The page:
Decriminalization vs Full Legalization and Amnesty
The message was pretty clear. Everything will be done at once, with no staggered stages. Amnesty for those convicted of non-violent cannabis crimes is also a tough discussion but one that will not be left off the table. From the conversation, it was very much a “we will see” status as of this week – which means it is still being considered.
Source of Supply
Unsurprisingly, both in-country production and imports will be allowed, and a licensing system set up – although it is going to be slightly different than the current requirements for the medical, pharmaceutical market. This does not mean that those with pharma licenses will have an automatic advantage, but it is clear that it won’t hurt.
The issue of driving while stoned is a big issue right now – starting with the police. The fact is that this entire conversation is being re-examined in light of the German Traffic Court’s recent recommendation that current limits are too low as this is the minimum trace amount that can even show up on any kind of test.
Cannabis Social Clubs, Pharmacies and Online Sales
The issue of who and where cannabis will be grown, sold, and consumed has been obviously vigorously debated. Yes, social clubs will be allowed – and social clubs will also have different cultivation limits than individuals who grow at home. Limited consumption is almost certainly going to be set for this space (along with limits of how much one can have “in public.”) Beyond this, it is also clear that the SPD does not want people mixing cannabis and alcohol, so the latter will be banned in the clubs.
There was also some discussion of allowing pharmacies to sell recreational product (as is the case in Switzerland) – although pharmacies will also have to apply for separate recreational licenses. This may be a situation where those pharmacies who want to participate in such sales can. So far, there has been a muted interest from the pharmacies who have been asked (and or have offered a public opinion). This would certainly make sense.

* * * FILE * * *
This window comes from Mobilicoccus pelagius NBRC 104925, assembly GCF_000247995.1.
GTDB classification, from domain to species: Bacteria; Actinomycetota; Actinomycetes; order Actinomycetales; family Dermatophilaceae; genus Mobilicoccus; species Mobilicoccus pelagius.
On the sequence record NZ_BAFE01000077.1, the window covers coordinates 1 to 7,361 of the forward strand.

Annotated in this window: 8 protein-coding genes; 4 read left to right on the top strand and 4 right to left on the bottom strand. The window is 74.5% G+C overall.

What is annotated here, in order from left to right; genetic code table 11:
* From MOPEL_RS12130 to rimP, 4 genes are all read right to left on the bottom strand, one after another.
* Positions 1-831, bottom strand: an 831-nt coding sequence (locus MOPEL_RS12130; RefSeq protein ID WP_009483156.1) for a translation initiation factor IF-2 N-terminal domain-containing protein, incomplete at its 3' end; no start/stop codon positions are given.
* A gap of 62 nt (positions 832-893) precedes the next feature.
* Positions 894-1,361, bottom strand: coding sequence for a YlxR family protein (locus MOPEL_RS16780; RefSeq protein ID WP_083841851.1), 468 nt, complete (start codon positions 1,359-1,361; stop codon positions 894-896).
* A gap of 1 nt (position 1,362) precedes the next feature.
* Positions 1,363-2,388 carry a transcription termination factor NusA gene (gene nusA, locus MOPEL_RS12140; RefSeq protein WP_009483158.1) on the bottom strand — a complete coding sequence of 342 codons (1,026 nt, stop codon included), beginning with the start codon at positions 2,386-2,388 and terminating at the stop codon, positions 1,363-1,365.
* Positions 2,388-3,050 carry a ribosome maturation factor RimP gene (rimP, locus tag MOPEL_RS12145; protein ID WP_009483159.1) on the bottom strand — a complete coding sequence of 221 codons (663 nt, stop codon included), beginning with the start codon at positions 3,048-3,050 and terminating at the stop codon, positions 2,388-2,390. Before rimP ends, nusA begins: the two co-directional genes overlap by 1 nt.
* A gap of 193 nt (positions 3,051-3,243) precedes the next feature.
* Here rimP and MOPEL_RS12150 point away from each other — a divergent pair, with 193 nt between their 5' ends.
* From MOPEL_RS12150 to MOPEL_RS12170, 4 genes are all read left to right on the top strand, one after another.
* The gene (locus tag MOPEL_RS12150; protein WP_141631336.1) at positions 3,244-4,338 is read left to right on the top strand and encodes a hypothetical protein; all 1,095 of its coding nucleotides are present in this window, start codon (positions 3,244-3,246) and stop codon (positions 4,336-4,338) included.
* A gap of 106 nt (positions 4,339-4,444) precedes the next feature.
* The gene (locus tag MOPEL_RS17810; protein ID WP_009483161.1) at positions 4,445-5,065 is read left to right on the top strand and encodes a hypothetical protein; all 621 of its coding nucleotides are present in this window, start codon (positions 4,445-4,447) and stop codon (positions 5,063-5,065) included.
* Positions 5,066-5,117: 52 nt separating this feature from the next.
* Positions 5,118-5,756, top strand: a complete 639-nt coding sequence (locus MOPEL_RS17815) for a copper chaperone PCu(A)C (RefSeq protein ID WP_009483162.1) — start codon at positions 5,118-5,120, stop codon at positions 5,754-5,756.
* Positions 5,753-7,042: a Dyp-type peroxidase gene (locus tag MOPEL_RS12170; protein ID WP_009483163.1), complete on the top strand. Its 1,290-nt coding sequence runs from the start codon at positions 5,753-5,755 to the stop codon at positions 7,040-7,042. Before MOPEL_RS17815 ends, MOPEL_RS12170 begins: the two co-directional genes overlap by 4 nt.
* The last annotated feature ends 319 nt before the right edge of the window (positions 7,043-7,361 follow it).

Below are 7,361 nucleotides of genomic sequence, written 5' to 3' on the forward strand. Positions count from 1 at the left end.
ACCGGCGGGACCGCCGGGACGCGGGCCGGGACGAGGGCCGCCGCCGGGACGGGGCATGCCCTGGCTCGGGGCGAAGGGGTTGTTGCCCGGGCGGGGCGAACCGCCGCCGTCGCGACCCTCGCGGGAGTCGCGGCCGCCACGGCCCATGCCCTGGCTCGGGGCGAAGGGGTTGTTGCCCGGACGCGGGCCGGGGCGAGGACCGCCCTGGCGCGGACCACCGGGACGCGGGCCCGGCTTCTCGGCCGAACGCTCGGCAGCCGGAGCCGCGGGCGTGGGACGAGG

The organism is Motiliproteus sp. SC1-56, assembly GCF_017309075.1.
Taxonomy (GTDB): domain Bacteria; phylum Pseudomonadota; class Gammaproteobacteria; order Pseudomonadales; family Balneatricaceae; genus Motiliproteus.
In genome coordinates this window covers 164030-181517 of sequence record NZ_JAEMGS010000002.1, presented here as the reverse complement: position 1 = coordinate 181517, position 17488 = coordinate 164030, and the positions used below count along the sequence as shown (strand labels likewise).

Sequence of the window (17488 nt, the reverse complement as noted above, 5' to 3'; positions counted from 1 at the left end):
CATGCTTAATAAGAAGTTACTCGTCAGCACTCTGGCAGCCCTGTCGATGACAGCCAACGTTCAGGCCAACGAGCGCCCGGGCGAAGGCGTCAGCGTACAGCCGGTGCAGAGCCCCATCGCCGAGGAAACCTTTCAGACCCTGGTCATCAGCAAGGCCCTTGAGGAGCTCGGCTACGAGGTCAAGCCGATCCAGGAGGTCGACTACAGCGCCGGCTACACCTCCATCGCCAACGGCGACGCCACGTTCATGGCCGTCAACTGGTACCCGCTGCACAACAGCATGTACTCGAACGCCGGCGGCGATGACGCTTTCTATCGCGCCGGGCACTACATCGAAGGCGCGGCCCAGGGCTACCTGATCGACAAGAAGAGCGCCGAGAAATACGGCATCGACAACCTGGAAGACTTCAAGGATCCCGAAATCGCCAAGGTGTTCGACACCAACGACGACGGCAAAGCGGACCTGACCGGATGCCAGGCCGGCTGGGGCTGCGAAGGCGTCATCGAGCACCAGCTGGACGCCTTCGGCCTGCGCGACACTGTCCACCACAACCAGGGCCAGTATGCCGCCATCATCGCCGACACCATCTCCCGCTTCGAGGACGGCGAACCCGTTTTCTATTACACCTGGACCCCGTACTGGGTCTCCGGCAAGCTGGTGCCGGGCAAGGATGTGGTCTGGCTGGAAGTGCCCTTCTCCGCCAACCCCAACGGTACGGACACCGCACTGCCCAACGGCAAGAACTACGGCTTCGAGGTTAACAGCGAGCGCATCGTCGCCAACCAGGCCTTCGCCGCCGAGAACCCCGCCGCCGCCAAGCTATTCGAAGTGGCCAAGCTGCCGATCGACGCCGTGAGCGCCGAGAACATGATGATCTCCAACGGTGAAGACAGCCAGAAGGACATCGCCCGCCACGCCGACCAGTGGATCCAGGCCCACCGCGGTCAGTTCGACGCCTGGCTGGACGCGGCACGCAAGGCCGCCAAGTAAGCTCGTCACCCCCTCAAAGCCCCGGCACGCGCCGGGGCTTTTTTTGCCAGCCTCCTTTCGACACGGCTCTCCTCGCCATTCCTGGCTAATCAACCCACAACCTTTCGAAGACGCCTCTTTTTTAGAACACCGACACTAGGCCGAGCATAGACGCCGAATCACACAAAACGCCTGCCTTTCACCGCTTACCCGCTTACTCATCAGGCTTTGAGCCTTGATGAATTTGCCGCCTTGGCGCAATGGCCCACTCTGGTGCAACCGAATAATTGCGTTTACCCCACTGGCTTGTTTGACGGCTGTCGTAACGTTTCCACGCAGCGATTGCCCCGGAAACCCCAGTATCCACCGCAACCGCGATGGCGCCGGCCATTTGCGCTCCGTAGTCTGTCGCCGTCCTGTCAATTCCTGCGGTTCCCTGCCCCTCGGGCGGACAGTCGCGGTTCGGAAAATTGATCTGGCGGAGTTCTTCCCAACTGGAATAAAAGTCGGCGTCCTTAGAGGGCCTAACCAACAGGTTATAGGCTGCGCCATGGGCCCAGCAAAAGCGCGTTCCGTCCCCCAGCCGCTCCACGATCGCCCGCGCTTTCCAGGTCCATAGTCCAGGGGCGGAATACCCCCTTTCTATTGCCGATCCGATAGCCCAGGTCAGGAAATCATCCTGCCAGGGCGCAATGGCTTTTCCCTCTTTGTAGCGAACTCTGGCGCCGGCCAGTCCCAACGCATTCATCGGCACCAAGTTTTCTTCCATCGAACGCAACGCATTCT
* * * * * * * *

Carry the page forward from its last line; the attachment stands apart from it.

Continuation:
Online sales (at least for high THC products) will absolutely be verboten (at least at first – as the Canadians have also had to face).
The SPD is also in favor of providing mandatory training for dispensary staff.
Cannabis flower and Edibles
So far, the SPD is not opposed to including edibles in the legalization discussion, but there will be strict rules about labeling. See also THC limits.
While this is not something that elected representatives, of any stripe except the Greens and Die Linke enthusiastically support, it will be hard to deny this. Once cannabis is legal for sale, the entire conversation changes. Expect some kind of limits on the number of plants – and further patient challenges – in court if necessary – on the number of plants and in what stage (i.e., blooming vs seedling).
THC and Possession Limits
The entire conversation about limiting THC levels is probably going to be off the table simply because of the logistical and legal nightmare of enforcing the same – not to mention encouraging the black market to go where the legal market cannot. When it comes to possession limits, this will undoubtedly apply in public places, but limits have not been discussed (yet). Heidenblut in particular suggested personal limits of between 30 and 50 grams, with amounts higher than this subject to an administrative, not criminal fine. Illegal sales will still be subject to criminal prosecution.